When I first began my tenure as CIO with Jhpiego, a global health nonprofit and affiliate of Johns Hopkins University, it was readily apparent that there was no real plan for the state of information technology (IT) and the role it could play in supporting the initiatives of the organization. During my first four months on the job, I spent time understanding the organization itself and the main business processes that support its daily operations. I was able to determine that the only enterprise-wide solution was the email system combined with the Microsoft Office suite.
The organization was comprised of 40 country offices that lacked IT support, except for our two biggest offices in Kenya and Tanzania. Each of these offices had only a couple of IT officers to support several hundred people. Given the disparity of technical support available in our overseas offices, and the lack of a centralized plan to service the needs of our headquarters, I organized a plan to create a new paradigm.
To explain to our new program development staff that an IT support person was critical in each of our offices and that all future funding proposals needed to take this into account. This was the first step toward building a global IT support team.
Faster delivery is always a challenge, particularly when planning for a major project
To survey all the various software solutions used by our staff worldwide and begin the slow process of moving everyone toward a single, supportable software solution. We implemented Dropbox to facilitate an easier process for transferring files between our staff, which has now grown to 3,800, clients including the United States Agency for International Development (USAID) and partners such as Save the Children. We also implemented CRM within our corporate office to help support our business development team to better communicate and share our contact information with our executive team, allowing our president to always be aware of the funding partners and possible partnerships we have contacted at any given time.
To establish a hardware standard that covered every piece of equipment from servers to firewalls and wireless access devices in each office. Many offices lacked the appropriate bandwidth and equipment needed to become part of the bigger whole, a concept that I explained to my fellow leadership team at Jhpiego. It is important to note that grant money from our funding agencies, such as USAID, pay for the equipment purchased in each office, and a budget for this equipment must be included at the time of the bid. When I arrived at Jhpiego, they were just beginning to go through a growth spurt, and I was able to get IT functions and equipment in more projects. Today, we have IT personnel in 34 of our 41 country offices and a roving IT officer who visits the remaining offices that lack on-site coverage.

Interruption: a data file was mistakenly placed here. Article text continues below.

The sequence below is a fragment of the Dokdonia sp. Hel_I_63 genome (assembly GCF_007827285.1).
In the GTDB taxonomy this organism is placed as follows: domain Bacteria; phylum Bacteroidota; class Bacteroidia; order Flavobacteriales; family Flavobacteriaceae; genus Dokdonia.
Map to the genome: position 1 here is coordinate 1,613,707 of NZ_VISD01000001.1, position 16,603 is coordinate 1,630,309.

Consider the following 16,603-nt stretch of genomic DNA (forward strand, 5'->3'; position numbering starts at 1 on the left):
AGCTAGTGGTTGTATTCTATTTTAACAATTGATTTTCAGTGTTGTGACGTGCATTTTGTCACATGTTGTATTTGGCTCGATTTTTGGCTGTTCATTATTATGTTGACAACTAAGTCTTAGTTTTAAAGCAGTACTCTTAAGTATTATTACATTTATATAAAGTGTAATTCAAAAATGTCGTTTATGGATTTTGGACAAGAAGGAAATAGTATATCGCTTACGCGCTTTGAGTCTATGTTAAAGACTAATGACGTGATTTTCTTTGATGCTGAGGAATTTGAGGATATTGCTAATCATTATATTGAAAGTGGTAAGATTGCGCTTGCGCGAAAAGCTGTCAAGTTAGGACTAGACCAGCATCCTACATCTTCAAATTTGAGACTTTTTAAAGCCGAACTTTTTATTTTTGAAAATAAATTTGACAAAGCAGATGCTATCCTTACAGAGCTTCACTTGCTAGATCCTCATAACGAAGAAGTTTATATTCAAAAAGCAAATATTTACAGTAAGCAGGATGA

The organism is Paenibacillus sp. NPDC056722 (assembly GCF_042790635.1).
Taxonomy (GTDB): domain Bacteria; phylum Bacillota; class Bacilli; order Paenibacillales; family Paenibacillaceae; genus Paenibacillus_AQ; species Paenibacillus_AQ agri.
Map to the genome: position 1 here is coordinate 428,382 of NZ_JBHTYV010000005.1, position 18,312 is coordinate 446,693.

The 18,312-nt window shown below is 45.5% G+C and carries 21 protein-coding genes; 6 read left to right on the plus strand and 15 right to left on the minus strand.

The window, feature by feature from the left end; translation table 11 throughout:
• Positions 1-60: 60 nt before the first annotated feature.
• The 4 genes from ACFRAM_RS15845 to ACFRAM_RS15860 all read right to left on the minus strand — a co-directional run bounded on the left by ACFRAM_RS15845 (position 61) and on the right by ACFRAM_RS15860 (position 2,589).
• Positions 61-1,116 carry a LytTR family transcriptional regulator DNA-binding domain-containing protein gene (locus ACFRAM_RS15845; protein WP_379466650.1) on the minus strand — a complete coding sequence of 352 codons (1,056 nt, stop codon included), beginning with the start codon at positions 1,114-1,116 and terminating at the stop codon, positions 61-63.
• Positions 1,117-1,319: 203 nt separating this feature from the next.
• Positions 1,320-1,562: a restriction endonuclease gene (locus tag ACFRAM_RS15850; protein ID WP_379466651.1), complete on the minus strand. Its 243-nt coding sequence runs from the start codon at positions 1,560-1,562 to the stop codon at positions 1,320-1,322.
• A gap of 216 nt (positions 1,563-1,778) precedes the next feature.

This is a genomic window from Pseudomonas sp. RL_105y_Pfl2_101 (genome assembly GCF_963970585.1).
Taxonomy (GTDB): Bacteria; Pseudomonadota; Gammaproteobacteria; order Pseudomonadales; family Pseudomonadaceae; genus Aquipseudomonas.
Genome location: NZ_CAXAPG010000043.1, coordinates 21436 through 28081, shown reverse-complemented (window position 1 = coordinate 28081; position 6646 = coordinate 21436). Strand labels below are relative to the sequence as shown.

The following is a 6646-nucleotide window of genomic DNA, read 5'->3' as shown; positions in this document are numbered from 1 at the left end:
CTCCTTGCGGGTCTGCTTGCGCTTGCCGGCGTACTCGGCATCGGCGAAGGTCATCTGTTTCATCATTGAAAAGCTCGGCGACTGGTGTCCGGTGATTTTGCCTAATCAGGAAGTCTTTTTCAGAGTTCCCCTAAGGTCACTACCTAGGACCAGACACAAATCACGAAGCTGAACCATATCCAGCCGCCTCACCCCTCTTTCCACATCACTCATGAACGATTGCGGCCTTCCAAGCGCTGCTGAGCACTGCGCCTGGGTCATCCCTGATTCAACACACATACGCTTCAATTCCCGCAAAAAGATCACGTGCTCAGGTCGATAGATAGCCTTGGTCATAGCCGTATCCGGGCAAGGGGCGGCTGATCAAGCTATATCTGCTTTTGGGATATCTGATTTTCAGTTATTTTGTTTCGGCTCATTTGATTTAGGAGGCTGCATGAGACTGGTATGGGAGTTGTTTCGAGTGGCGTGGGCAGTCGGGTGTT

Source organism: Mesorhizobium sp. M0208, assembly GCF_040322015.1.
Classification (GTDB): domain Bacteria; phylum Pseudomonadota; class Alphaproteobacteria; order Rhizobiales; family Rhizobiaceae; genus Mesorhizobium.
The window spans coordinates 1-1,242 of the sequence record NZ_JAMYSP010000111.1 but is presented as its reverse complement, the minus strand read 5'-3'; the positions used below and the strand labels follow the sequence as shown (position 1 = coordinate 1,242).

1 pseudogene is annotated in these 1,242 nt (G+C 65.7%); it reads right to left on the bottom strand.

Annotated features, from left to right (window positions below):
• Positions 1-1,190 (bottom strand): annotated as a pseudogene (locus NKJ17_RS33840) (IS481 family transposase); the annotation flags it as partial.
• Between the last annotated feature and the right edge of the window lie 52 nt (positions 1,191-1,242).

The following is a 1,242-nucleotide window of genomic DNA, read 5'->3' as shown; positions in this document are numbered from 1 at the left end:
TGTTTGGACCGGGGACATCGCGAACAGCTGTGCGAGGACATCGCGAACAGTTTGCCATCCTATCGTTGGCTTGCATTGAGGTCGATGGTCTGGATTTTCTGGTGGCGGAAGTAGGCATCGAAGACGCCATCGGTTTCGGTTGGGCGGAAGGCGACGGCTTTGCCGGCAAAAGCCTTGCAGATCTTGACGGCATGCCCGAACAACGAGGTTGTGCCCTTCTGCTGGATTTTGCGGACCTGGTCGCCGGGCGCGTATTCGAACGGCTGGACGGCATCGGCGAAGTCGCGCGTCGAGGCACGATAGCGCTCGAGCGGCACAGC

To move the entire organization into the Microsoft Office 365 Cloud and remove all on-site server solutions. It took a number of years of thinking about, and then concluding, that this was the appropriate direction for the entire organization. With this move, we solve our business continuity issues where an on-premise hosted solution was financially beyond our grasp. We are also moving everyone from Dropbox into OneDrive, saving on the annualized cost for that service. OneDrive offers 10 times the amount of useable storage and is part of a favorable pricing scheme because of our nonprofit status. We will be rolling out a second generation Sharepoint solution for our organization that more closely aligns with the implementation of our major knowledge management initiative.
Budgeting is a key issue at a nonprofit because we are unlikely to be able to finance any solution over a single year and, will instead, use a cafeteria-type plan and extend the purchase over three years. This means that you are often dedicated to a decision you made and must follow through on it. This does not mean you are completely tied down, but it does make you less agile.
Faster delivery is always a challenge, particularly when planning for a major project, such as the year-long process of moving an entire organization into the Microsoft Cloud. There is certainly the low-hanging fruit, such as moving mailboxes from our server into the cloud, but that takes on different proportions when you consider that 50 percent of our overseas staff are located in low-bandwidth settings. So, we have created benchmarks for moving US-based users, higher bandwidth overseas users, and finally the lowest bandwidth users and trust that this move can get done within our schedule. Everything else we work on has a project charter that spells out deliverables with discrete time requirements. Our staff goes home tired every day.
Succeeding in the New Enterprise Landscape
Running and walking provide me ample time to listen to the latest technology podcasts. I am a voracious reader so I am constantly searching for online tech articles. I also enjoy spending time with other technologists. All of this goes into preparing me to be able to make the right decisions for the organization. It also has helped that I am good at keeping track of a lot of details, including financials, in my head.
Virtual reality technology is something I am trying to introduce to our innovations group in the belief that we will be able to simulate safe surgery procedures that can be taken into the field and play a role in improving voluntary medical male circumcision and other surgical interventions.
I am also excited about Internet bandwidth improvements throughout Africa. I have found that bandwidth doubles every two years, and the price is cut in half. This provides us with an opportunity to extend Web-based solutions to additional offices.